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future."There is but one paradife for men," faid Mahomet, (turning away his eyes from the tempting profpect of Damafcus) "there "is but one paradife for men, and, for my part, I will not take mine in this world *." If this fenfual impoftor could, in this inftance. at leaft, facrifice prefent gratification even to bis falfe notions of future happiness, well may we be content to endure a little temporary felf-denial for the fake of a recompence hereafter, perfect in its nature, and endlefs in its duration. It is true, indeed, that taking all things into the account, the yoke of our divine Mafter is eafy, and his burthen is light. Yet ftill there is a yoke, there is a burden to bear. We are to take up our cross, and on that cross we are to crucify our affections and lufts. In the fucceffive ftages of our existence here, fucceffive adverfaries rife up to oppose our progrefs to Heaven, and bring us into captivity to fin and mifery. Pleafure, interest, bufinefs, power, honour, fame, all the follies and all the corruptions of this world, each in their turn, affail our feeble nature, and through these we must manfully fight our way to the

• Maundrell, p. 121,

great

great end we have in view. But the difficulty and the pain of this conteft will be infinitely leffened, by a refolute and vigorous exertion of our powers, and our refources, at our firft fetting out in life. If we ftrenuously refist those enemies of our falvation that prefent themselves to us in our earlieft youth, all the reft that follow in our mature age will be an eafy conqueft. On him, who in the beginning of life has kept himself unspotted from the world, all its fubfequent attractions and allurements, all its magnificence, wealth, and fplendour, will make little or no impreffion. A mind that has been long habituated to discipline, reftraint, and self-command, amidst far more powerful temptations, will have nothing to apprehend from fuch affailants as thefe. But our great and principal fecurity is affistance from above, which will never be denied to C those who fervently apply for it. And with I the omnipotence of divine grace to support us,

and an eternity of happiness to reward us, what is there that can shake our conftancy, or corrupt our fidelity?

Set yourselves, then, without delay, to acquire an early habit of strict self-government, U 3

and,

पे

and an early intercourfe with your Almighty
Protector. Let it be your firft care to efta-
blish the fovereignty of reafon, and the empire
of grace, over your fouls, and it will foon
be no pain to you; but, on the contrary, a
real pleasure" to be temperate in all things."
Watch ye, ftand faft in the faith, quit your-
felves like men, be ftrong, be refolute, be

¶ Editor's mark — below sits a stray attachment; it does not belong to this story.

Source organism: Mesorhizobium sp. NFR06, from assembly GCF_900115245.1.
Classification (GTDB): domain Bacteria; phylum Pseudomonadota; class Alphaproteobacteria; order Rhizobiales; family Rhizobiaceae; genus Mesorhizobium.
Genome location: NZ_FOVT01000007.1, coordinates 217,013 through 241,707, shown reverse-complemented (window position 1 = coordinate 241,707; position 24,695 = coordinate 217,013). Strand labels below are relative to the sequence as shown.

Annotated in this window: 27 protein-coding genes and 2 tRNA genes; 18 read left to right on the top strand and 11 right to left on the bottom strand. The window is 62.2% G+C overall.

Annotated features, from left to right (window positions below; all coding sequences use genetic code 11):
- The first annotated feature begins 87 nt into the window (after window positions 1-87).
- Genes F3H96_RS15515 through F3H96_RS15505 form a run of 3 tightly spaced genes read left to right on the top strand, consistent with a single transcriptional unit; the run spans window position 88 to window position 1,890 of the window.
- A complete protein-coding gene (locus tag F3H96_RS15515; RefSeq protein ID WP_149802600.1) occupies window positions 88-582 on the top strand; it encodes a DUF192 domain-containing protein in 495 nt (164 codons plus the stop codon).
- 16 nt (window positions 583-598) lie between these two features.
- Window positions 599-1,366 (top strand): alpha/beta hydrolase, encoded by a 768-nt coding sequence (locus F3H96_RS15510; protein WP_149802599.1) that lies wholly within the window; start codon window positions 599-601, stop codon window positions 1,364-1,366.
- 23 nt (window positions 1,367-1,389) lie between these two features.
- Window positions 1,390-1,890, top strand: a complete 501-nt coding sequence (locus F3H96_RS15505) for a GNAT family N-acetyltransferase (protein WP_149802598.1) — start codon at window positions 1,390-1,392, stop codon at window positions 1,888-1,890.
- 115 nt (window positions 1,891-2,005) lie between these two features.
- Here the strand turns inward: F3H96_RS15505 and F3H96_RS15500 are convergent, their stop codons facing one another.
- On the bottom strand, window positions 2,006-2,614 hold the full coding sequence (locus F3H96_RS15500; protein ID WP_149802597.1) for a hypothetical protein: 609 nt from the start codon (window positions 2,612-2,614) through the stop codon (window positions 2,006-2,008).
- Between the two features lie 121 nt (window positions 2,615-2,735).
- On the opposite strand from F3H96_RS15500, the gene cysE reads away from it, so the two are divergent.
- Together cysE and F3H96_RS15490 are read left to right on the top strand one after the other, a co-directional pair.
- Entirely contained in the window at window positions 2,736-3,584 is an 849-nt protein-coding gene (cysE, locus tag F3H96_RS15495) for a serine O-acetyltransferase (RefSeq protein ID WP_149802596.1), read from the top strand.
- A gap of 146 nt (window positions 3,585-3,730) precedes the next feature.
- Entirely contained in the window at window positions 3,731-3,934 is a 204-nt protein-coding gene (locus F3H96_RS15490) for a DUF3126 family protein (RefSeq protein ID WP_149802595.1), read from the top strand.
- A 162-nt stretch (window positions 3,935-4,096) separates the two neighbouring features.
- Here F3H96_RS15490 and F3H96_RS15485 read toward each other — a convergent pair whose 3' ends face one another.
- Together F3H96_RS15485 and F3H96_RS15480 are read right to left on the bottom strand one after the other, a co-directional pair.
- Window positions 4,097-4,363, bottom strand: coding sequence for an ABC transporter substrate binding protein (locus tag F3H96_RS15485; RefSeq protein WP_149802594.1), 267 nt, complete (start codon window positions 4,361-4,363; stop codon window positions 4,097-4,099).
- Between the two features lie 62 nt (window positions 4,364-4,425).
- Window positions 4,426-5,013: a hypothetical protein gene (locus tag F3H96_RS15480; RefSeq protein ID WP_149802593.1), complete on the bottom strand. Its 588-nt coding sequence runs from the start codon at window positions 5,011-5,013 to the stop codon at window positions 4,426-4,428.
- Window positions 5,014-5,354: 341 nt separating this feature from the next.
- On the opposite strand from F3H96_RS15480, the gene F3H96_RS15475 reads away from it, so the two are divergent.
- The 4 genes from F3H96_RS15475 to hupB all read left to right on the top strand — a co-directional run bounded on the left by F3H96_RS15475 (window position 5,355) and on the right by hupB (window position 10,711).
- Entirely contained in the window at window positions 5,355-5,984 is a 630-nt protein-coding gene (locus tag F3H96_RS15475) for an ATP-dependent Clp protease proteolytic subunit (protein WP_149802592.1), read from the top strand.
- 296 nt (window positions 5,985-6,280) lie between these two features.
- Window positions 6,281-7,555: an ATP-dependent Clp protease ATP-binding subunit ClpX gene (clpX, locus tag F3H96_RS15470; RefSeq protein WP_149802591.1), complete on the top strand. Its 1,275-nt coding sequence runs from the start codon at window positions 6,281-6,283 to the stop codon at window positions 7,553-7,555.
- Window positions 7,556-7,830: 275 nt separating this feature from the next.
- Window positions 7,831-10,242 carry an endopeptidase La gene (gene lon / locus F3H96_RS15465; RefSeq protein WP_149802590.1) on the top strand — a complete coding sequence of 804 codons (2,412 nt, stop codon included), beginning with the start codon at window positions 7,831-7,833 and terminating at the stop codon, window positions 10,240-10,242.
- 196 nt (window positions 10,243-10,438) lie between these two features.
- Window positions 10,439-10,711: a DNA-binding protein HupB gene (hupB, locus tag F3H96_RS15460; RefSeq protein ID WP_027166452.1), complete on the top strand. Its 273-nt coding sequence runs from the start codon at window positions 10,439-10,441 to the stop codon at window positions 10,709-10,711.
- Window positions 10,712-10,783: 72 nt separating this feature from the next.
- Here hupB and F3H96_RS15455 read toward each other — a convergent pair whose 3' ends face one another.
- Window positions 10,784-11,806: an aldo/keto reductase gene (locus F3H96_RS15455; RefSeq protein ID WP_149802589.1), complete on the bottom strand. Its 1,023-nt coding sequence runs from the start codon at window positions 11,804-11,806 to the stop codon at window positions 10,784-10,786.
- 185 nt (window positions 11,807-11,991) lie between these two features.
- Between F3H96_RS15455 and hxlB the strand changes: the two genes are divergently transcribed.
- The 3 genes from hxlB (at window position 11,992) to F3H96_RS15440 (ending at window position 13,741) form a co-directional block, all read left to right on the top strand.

patient. Look frequently up to the prize
that is fet before you, left ye
be wearied and
faint in your minds. Confider, that every
pang you feel on account of your duty here,
will be placed to your credit, and encrease your
happiness, hercafter. The conflict with your
paffions will grow lefs irkfome every day, a
few years will put an entire end to it, and
you will then, to your unfpeakable comfort,
be enabled to cry out with St. Paul, "I have
fought a good fight, I have finished my
"course, I have kept the faith. Henceforth
"there is laid up for me a crown of righte-
oufnefs, which the Lord, the righteous

66

Judge, fhall give me at that day."

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SERMON

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SERMON XIV.

MATTHEW XXvii. 54.

TRULY THIS WAS THE SON OF GOD.

WE

E have here a teftimony of the divine character of our bleffed Lord, which must be confidered as in the highest degree impartial and incorrupt. It is the testimony not of friends, but of enemies; not of those who were prepoffeffed in favour of Christ and his Religion, but of those who, by habit and education, were prejudiced, and strongly prejudiced, against them. It is, in fhort, the voice of nature and of truth; the honest, unpremeditated confeffion of the heathen centurion, and the foldiers under him, whom the Roman governor had appointed as a guard over the crucifixion of our Lord. So forcibly struck were these persons with the behaviour of Jefus,

and the astonishing circumftances attending his death, that they broke out involuntarily into the exclamation of the text, "Truly this was "the Son of God."

Different opinions, it is well known, have been entertained by learned men concerning the precife fenfe in which the centurion understood Chrift to be the Son of God. But without entering here into any critical niceties (which do not in the leaft affect the main object of this difcourfe) I fhall only obferve in general, that even after making every abatement, which either grammatical accuracy, or parallel paffages, may feem to require, the very loweft meaning we can affix to the text, in any degree confiftent with the natural force of the language, and the magnitude of the occafion, is this: that the centurion, comparing together every thing he had feen, and rifing in his expreffions of admiration, as our Lord's encreafing magnanimity grew more and more upon his obfervation, concluded him to be, not only a person of moft extraordinary virtue, and moft tranfcendent righteouínefs, but of a nature more than human, and bearing evident marks of a divine original.

That

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